Cadillac in a

difficult marriage

Cadillac BLS, 2006, front, static

PERHAPS one of the most difficult marriages of the early 2000s was that between world motor giant General Motors and traditional Swedish manufacturer Saab.

The two just did not make sense together as the philosophies were so different.

It all started in 1989 when the automobile division of Saab-Scania was restructured into an independent company.

General Motors took 50% ownership with an investment of $600 million, and then in 2000, exercised its option to acquire the remaining 50% for a further $125 million, so turning Saab Automobile into a wholly owned GM subsidiary.

It all soldiered on until 2010 when GM sold Saab to the Dutch automobile manufacturer Spyker. There then followed a chain of events which saw Saab go bankrupt.

One product of this unfruitful union with GM was the Cadillac BLS, an entry level luxury car which cost more than one billion kronor to design.

The BLS was, at heart, a heavily restyled version of the Saab 9-3 and was hoped to provide Cadillac with a healthy drive onto the driveways of Europe with its American styling and Saab engineering.

Manufactured at the Saab Trollhattan factory, sales began in March 2006, and it was introduced to the Arabian, Mexican, South African and South Korena markets in addition to Europe.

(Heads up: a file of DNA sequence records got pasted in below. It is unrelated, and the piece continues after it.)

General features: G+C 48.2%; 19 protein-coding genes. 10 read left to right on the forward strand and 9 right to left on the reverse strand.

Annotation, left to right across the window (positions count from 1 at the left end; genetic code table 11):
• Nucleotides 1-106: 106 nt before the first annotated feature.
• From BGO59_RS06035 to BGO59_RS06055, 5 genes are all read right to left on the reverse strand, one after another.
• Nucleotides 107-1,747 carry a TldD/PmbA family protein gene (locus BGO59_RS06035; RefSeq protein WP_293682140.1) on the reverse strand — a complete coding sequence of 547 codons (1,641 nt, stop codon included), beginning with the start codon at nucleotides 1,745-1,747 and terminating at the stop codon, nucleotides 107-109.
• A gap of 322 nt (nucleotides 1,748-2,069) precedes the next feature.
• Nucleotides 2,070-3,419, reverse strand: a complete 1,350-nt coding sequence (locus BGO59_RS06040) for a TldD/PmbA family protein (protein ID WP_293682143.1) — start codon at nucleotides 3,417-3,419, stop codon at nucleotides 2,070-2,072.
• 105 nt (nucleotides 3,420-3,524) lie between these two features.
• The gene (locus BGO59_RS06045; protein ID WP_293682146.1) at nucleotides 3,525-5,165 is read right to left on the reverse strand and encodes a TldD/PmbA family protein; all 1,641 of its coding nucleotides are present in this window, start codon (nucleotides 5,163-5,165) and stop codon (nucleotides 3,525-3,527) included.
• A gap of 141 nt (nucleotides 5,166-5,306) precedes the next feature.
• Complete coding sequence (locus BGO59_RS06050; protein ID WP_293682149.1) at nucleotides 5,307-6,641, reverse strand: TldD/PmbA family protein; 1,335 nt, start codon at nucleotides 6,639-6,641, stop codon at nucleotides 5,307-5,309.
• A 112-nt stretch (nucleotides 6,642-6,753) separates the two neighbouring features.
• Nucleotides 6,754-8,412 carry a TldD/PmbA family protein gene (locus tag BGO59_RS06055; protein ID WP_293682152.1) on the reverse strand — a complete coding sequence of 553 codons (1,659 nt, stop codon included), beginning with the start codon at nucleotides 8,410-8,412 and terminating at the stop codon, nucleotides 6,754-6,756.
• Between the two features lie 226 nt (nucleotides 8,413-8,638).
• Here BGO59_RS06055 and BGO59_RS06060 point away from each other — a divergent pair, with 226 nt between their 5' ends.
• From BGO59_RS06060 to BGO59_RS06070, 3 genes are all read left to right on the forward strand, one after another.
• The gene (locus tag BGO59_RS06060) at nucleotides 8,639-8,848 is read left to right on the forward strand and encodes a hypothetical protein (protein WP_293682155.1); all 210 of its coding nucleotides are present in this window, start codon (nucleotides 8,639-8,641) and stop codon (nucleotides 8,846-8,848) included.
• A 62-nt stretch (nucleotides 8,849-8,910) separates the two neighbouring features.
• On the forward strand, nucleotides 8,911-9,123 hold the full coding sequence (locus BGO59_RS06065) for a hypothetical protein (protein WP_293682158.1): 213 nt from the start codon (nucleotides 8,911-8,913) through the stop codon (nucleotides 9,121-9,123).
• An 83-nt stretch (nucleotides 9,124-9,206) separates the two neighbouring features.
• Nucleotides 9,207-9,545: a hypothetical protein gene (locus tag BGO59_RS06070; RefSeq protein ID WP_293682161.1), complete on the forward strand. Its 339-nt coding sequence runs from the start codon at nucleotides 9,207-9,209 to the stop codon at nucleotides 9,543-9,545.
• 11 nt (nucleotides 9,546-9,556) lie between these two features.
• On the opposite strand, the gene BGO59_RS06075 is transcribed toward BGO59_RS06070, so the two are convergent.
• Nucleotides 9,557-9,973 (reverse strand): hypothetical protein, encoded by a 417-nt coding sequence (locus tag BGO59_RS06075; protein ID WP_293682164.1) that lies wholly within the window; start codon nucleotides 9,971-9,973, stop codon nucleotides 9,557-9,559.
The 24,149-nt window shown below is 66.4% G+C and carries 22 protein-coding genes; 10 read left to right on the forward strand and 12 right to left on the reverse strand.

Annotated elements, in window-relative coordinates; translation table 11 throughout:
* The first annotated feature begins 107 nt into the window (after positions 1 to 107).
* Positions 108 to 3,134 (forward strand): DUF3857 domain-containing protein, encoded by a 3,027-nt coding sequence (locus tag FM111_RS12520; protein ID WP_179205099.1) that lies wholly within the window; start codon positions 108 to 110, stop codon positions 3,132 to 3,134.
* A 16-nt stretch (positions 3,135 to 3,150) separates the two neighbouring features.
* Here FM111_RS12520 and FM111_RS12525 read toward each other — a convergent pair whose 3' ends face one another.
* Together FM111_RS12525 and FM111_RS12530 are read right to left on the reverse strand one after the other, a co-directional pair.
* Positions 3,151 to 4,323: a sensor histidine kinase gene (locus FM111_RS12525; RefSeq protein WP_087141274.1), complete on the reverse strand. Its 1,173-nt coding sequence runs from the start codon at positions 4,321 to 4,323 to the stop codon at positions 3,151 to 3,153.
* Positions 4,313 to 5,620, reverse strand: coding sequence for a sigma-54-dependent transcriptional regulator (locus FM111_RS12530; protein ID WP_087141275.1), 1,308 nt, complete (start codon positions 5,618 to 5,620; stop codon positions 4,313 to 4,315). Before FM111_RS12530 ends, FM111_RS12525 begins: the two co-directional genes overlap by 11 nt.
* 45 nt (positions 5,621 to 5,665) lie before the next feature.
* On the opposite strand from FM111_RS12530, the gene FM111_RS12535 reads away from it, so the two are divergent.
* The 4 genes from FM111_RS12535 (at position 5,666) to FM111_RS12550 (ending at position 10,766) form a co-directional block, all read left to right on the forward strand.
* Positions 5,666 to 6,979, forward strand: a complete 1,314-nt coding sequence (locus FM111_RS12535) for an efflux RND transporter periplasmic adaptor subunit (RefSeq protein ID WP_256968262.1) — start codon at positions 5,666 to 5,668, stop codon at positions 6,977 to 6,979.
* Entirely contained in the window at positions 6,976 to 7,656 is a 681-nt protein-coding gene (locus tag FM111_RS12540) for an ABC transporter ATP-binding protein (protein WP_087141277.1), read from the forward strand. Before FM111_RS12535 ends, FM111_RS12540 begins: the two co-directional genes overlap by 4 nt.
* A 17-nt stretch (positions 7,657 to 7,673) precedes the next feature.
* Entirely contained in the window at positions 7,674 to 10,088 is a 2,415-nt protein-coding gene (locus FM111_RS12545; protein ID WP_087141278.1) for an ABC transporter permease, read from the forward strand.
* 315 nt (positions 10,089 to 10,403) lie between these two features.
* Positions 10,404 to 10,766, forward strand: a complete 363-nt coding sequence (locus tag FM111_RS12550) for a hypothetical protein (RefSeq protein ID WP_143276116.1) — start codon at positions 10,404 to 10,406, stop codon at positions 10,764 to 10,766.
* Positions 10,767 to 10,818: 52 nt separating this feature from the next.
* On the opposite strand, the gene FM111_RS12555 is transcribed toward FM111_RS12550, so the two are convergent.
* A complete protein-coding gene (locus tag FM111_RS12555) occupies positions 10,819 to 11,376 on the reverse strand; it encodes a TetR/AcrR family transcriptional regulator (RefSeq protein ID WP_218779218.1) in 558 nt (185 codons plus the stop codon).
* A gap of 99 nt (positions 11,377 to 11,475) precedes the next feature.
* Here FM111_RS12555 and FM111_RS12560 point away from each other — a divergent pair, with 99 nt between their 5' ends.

It was available with a 1.9 diesel engine and two petrol engines, a 2.8L turbocharged V6 and a 2.0L.

The car was known by many as the "Bob Lutz Special" - a reference to GM Vice Chairman Bob Lutz who oversaw all GM product development at the time.

Lutz was a dedicated supporter of badge engineering and saw an opportunity to make the Saab 9-3 fill holes in Cadillac's product gap.

Predictably BLS was not successful. In 2007, Cadillac produced 2,772 cars at the Trollhättan factory with 282 sold in Germany, a market with total annual sales of 3.15 million.

Production figures plummeted in 2006 and the BLS reached the end of the road in 2009.

I drove a few examples of this car during my career and it was at best average. It bore little similarity to the great Cadillacs of the time including the STS of the same era and was never going to make any inroads into the preserve of the German brands such as BMW and Audi.